fate pt 6: the ruin of Samos

When Polycrates, ruler of Samos died, a victim of his own greed, his power and riches passed to his steward Maeandrius.

Now Maeandrius was a good man, who wanted nothing more than justice for the Samians. He assembled them and said to them, “People of Samos, you know that all the authority held by Polycrates has passed on to me. If I wanted to, I could rule all of you as he has done. But I do not wish to, for I refuse to lord it over people equal to myself. I will proclaim everyone equal before the law. All I ask in return is a share in Polycrates’ riches, and the right for my family and I to serve as priests.” Continue reading “fate pt 6: the ruin of Samos”

fate pt 5: the fate of Polycrates

Nestled in the shadow of the Persian Empire was the island of Samos. The Samians were a proud people, good sailors. Now the rulership of Samos had fallen into the hands of one man, Polycrates, son of Aiaces, a king in all but name.

In those days the emerald waters of the eastern Aegean Sea were not yet completely ruled by the Great King of Persia. So this Polycrates, with his magnificent wealth, became the greatest of the seafaring kings. He had built for himself a fleet of one hundred warships, and an army of one thousand paid bowmen. Everywhere he sent his fleet he met with victory; he could rob any island he wanted, then return what he had stolen as a sign of friendship. Continue reading “fate pt 5: the fate of Polycrates”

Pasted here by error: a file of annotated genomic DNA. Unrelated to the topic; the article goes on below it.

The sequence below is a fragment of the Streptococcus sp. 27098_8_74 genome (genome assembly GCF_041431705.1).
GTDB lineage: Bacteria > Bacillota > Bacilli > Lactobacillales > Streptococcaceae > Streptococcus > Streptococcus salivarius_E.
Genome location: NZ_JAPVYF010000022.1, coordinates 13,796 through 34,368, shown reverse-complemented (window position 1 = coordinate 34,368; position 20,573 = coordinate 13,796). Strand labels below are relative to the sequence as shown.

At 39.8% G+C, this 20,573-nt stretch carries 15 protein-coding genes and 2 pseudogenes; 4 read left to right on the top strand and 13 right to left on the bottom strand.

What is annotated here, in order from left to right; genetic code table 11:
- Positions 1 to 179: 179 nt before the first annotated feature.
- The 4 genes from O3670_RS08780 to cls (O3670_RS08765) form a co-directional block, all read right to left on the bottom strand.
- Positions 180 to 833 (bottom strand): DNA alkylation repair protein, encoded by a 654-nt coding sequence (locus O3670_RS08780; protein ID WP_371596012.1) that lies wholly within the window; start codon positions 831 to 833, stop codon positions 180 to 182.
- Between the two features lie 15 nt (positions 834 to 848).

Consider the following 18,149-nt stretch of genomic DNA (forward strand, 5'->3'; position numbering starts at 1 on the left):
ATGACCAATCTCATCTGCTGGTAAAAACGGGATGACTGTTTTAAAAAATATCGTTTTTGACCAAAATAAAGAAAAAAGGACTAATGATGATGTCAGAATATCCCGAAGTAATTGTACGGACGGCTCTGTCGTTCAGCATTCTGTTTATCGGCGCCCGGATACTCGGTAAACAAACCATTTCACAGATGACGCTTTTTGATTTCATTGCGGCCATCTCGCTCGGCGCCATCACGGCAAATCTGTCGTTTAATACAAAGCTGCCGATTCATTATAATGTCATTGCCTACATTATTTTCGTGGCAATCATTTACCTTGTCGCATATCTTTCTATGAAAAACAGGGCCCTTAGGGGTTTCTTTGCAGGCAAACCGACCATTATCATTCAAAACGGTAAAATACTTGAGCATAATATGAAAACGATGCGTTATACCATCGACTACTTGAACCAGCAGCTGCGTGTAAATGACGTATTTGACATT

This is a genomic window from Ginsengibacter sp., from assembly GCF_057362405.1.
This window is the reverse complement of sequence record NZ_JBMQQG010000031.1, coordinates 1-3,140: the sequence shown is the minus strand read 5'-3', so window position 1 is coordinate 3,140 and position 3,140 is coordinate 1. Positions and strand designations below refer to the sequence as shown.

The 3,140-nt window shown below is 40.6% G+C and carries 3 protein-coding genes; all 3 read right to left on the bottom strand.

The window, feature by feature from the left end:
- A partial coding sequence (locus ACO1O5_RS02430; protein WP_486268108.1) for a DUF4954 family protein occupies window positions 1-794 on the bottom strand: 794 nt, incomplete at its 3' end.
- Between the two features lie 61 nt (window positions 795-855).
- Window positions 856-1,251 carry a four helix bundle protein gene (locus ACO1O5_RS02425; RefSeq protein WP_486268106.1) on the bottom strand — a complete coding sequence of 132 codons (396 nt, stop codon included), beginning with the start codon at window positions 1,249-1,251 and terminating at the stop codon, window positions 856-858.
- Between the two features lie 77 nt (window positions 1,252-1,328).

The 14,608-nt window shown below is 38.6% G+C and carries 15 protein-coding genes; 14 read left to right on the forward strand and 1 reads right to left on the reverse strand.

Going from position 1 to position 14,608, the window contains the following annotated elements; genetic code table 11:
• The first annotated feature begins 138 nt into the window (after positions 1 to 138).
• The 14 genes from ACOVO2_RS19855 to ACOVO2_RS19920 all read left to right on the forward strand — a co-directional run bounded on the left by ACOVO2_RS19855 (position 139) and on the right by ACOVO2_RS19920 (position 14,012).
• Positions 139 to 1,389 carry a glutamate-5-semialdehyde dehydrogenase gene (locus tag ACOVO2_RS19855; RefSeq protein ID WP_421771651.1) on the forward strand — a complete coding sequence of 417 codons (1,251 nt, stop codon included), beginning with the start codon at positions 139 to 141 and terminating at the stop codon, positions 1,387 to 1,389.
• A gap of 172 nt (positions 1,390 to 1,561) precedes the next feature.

fate pt 4: the death of King Cyrus

When King Cyrus the Great was approaching the end of his days, he was consumed with desire to conquer the wild horsemen of the north. Queen Tomyris of the sun-worshipping Massagetae was his next target. Her husband had died and now she was the sole ruler of her people. So King Cyrus asked for her hand in marriage. But she refused, for Tomyris was wise as she was fair. She knew that it was not her, but her people, that Cyrus wanted. “King of the Persians,” she wrote to him, “I know that you are a great and powerful man. Do not covet my land, for it will end badly for you. Rule your own people, and let me rule mine.” Now the lands of the Massagetae were wide and empty; a man could ride for days and not see a single tree, lake or mountain. Entire armies could be swallowed up by the wilderness. Yet such was the desire of King Cyrus, that he gathered his army and marched to conquer Tomyris and her people. Continue reading “fate pt 4: the death of King Cyrus”

fate pt 1: the happiest of men

[This is a project I’ve been working on and off for several years now, a collection of ancient short stories (mostly adapted from Herodotus and Livy), under the working title The Happiest of Men. These are grouped into four chapters: Fate, Law, Sacrifice, and Love. Every week for the next few months I will be posting a new story until the epilogue and then the afterword. Without further ado, enjoy!]

 King Croesus ruled the land of the Lydians, and he was the richest king of all. His city of Sardis gleamed with shining gold and white marble, and his palaces and temples were the envy of the world. Even the wisemen of Athens, who loved wisdom more than gold, came to see his city.

One day the greatest wiseman of them all, Solon, came to visit King Croesus. Croesus was very flattered, and now he wanted to be praised. So he showed Solon the wonders of his kingdom, and then asked him, “My friend, who do you think is the happiest man you have ever seen?” He was expecting to hear, “You, o King.” Continue reading “fate pt 1: the happiest of men”

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